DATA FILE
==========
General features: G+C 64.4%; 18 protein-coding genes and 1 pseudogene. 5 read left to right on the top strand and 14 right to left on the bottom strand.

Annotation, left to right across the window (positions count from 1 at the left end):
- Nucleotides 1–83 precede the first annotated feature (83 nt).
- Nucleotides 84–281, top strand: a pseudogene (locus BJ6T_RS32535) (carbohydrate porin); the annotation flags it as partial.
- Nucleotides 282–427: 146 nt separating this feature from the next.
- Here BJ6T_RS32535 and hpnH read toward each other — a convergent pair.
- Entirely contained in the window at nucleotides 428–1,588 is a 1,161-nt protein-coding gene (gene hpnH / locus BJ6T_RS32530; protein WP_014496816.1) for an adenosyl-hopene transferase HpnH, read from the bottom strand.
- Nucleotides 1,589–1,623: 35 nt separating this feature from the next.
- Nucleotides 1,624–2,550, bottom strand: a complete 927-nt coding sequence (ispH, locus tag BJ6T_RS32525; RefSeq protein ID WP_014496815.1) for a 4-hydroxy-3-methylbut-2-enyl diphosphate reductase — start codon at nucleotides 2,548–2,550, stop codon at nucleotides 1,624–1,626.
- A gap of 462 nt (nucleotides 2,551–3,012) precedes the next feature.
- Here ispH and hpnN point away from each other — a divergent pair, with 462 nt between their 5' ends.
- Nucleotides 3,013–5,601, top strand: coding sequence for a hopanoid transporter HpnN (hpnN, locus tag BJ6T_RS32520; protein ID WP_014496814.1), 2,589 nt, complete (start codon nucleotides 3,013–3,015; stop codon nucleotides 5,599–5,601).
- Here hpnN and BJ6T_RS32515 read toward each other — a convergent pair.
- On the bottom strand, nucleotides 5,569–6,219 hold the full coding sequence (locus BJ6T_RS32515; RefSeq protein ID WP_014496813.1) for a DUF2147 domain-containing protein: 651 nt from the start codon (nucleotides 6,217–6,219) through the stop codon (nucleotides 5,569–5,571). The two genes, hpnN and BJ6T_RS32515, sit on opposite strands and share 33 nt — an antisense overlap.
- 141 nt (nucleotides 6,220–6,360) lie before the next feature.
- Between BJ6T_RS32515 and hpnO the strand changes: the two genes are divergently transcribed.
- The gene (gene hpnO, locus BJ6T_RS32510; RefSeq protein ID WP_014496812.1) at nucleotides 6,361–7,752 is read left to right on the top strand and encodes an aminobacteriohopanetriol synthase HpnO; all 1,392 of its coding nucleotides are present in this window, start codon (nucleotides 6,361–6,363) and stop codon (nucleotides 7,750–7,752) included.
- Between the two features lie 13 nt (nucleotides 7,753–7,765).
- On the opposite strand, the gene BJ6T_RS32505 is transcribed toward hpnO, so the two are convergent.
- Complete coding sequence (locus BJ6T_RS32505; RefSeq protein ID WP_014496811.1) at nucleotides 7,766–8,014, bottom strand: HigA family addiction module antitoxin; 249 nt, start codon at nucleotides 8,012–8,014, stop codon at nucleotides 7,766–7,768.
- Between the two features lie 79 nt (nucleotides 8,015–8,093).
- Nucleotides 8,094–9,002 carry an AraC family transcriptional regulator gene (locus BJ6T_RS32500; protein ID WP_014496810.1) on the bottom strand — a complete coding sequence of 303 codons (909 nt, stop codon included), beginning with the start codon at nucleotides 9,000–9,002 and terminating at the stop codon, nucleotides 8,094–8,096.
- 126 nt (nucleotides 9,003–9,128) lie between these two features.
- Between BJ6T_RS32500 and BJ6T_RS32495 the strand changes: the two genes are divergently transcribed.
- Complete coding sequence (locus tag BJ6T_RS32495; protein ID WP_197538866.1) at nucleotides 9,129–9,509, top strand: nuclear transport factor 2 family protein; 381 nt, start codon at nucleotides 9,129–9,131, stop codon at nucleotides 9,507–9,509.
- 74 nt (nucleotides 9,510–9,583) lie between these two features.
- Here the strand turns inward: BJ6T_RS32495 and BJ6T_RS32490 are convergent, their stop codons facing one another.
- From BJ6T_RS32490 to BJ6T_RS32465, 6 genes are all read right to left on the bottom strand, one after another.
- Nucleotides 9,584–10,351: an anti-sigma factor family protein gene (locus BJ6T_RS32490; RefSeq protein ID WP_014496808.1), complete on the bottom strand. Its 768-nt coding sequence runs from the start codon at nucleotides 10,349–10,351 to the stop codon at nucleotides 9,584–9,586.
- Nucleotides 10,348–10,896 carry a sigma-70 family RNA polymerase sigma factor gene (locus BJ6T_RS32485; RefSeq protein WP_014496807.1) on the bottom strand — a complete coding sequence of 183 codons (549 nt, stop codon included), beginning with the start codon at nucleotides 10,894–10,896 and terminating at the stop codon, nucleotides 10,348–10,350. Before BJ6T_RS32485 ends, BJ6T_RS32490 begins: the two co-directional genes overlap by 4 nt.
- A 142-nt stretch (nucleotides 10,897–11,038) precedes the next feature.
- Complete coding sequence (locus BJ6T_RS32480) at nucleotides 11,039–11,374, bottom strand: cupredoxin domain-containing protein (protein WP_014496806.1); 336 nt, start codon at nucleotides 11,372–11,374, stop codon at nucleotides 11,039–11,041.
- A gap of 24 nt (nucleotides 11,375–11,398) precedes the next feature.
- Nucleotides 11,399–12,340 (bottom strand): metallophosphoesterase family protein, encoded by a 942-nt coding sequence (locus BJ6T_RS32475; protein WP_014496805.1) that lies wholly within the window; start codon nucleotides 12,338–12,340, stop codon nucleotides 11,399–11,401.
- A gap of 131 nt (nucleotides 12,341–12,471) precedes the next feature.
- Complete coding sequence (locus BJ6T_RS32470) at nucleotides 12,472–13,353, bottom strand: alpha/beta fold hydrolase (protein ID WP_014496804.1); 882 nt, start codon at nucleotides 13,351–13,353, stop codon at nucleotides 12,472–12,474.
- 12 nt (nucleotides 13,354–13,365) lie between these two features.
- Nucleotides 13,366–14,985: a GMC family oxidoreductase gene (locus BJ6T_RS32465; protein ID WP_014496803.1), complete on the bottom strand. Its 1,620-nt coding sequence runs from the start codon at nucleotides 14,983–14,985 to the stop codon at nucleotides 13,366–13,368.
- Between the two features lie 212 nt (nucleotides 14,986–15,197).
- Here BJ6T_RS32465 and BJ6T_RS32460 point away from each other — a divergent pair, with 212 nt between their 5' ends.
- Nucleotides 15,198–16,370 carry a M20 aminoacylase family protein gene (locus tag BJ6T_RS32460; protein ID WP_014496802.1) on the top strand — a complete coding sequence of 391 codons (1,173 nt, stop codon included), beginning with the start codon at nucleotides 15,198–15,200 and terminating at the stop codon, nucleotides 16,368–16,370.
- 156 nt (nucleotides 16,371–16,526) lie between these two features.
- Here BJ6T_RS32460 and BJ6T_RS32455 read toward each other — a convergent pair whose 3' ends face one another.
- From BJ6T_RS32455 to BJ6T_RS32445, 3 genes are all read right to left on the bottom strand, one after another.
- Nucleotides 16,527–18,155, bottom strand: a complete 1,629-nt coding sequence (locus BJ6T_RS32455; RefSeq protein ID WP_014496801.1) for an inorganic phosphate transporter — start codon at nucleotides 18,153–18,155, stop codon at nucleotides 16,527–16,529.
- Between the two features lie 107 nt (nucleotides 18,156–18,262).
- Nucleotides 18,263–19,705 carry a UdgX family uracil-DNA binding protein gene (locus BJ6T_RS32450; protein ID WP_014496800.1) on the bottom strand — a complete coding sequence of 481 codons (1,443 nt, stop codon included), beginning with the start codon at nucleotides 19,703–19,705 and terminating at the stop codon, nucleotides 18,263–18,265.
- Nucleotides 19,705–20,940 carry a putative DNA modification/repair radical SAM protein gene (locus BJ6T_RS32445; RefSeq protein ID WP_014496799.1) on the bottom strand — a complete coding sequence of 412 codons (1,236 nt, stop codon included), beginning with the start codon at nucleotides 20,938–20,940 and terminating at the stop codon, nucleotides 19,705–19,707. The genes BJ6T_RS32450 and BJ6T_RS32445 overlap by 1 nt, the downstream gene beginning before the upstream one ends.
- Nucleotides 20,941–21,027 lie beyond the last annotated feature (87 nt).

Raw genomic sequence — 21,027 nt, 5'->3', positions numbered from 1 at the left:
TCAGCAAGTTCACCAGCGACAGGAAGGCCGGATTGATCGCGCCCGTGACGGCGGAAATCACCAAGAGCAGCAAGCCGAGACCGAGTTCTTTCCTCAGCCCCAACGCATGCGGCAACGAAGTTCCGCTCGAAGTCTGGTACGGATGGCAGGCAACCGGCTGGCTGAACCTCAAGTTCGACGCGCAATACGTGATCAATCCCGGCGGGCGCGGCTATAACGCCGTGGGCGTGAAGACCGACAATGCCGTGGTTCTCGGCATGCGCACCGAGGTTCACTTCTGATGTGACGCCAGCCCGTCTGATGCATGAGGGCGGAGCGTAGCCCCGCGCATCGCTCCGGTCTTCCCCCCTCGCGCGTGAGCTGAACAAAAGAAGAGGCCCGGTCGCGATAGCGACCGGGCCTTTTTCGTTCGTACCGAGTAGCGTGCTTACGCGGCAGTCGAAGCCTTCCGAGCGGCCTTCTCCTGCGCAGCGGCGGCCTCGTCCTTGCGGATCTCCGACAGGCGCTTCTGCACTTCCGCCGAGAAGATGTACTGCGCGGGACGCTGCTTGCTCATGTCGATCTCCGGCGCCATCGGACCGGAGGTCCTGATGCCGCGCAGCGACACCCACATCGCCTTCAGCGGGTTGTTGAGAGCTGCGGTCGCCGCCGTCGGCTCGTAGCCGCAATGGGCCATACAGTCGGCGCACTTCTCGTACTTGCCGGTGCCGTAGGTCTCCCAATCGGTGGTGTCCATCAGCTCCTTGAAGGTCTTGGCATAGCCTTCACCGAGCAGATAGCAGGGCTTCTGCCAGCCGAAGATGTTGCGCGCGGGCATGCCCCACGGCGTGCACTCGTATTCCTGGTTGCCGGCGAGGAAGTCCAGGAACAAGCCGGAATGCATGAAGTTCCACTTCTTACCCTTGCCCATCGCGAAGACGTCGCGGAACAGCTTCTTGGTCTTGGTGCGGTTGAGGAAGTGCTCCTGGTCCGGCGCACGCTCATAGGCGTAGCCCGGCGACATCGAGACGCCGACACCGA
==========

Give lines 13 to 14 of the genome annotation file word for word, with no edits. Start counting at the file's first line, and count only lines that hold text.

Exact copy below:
- Here hpnN and BJ6T_RS32515 read toward each other — a convergent pair.
- On the bottom strand, nucleotides 5,569–6,219 hold the full coding sequence (locus BJ6T_RS32515; RefSeq protein ID WP_014496813.1) for a DUF2147 domain-containing protein: 651 nt from the start codon (nucleotides 6,217–6,219) through the stop codon (nucleotides 5,569–5,571). The two genes, hpnN and BJ6T_RS32515, sit on opposite strands and share 33 nt — an antisense overlap.